Thanks to Ed News Colorado, my attention today was brought to an interesting Education Week story by Stephen Sawchuk that says colleges of education are graduating too many elementary school teachers:
Finally, the tendency toward oversubscription in the elementary fields is also a function of candidates’ interest, said Amee Adkins, an associate dean of the college of education at Illinois State University, in Normal, and the president of the Illinois Association of Colleges for Teacher Education.
“It’s content material they were less intimated [sic] by,” she said, ticking off a list of reasons. “Kids are cuter when they’re little. And it’s probably when [the candidates] remember having the most fun in school.”
The Education Intelligence Agency’s Mike Antonucci has been on the case of “teacher shortage alarmists” for quite awhile now, a much needed service. But I don’t think that until now there has ever been evidence so compelling to shoot down the alarmists’ case.
Education Week‘s original analysis shows that the excess of elementary teachers isn’t really a problem in Colorado (where supply outstrips demand by only 6 percent). Not so much as say Delaware–where there are three times as many qualified people as available positions. Or how about Illinois? For every opening, there are more than nine times as many people in the elementary education job market.
How terribly surprised should we be? Especially when elsewhere in the article we’re told, “States subsidize an important part of teacher training through public university systems and loan-forgiveness programs.” That has to have some effect on distorting the market.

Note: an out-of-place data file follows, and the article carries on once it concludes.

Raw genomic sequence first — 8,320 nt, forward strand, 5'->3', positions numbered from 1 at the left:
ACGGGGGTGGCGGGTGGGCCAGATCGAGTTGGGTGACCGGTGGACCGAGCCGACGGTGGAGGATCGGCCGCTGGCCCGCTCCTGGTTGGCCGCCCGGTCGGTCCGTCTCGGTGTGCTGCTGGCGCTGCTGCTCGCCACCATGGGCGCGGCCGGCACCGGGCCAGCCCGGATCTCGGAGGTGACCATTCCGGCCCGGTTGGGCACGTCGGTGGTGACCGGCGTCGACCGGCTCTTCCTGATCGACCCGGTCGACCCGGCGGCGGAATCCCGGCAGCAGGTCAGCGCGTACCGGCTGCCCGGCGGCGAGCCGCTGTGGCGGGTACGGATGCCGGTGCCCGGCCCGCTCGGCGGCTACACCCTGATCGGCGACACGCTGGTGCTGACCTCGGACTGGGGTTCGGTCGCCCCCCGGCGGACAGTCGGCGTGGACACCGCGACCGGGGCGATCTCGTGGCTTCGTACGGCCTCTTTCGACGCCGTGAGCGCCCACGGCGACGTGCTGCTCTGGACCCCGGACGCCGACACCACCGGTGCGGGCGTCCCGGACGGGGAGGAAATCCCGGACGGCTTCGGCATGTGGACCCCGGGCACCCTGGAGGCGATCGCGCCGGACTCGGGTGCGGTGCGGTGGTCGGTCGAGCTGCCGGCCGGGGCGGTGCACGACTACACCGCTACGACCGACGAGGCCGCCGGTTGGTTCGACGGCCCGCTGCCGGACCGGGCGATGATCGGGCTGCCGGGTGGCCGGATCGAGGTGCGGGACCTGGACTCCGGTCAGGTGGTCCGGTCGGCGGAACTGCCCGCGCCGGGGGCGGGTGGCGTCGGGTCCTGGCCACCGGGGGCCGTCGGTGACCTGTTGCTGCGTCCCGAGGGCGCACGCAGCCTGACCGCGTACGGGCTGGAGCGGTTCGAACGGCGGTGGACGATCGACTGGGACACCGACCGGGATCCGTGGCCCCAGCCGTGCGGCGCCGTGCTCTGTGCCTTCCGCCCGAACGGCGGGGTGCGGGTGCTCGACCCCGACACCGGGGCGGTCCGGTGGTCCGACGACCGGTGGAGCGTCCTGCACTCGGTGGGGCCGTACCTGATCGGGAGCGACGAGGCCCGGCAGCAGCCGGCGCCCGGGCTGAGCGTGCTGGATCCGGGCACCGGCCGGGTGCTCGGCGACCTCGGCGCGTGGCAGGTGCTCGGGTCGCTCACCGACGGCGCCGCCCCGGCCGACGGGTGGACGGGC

But another factor not explored in Sawchuk’s piece is the single salary schedule, which pays all teachers based on seniority and degree credentials but makes no distinction for the type of teaching position. As a result, districts have a harder time finding good science teachers and special educators but are often overwhelmed with applications from English instructors and… (wait for it) elementary teachers.
One key way to help iron out the disparities is for education agencies to develop and implement thoughtful market-based, differential pay systems. As my Education Policy Center friend Ben DeGrow pointed out a couple years ago in a report on Colorado K-12 compensation innovations, The Classical Academy in Colorado Springs is a forerunner in this area.
More recently, on a much larger scale, the Douglas County School District is moving full speed ahead with market-based pay bands to attract qualified candidates to hard-to-fill positions. What a great idea! Just one small way to help balance supply and demand in the world of education.